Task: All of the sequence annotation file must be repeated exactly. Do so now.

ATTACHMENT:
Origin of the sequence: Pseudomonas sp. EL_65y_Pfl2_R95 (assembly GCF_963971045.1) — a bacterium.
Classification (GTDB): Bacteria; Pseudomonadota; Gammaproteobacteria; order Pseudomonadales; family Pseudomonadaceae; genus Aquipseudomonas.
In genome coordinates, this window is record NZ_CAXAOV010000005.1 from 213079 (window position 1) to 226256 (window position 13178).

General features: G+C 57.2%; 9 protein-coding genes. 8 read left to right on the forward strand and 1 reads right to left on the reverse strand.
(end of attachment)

Origin of the sequence: Pseudomonas sp. EL_65y_Pfl2_R95 (assembly GCF_963971045.1) — a bacterium.
Classification (GTDB): Bacteria; Pseudomonadota; Gammaproteobacteria; order Pseudomonadales; family Pseudomonadaceae; genus Aquipseudomonas.
In genome coordinates, this window is record NZ_CAXAOV010000005.1 from 213079 (window position 1) to 226256 (window position 13178).

General features: G+C 57.2%; 9 protein-coding genes. 8 read left to right on the forward strand and 1 reads right to left on the reverse strand.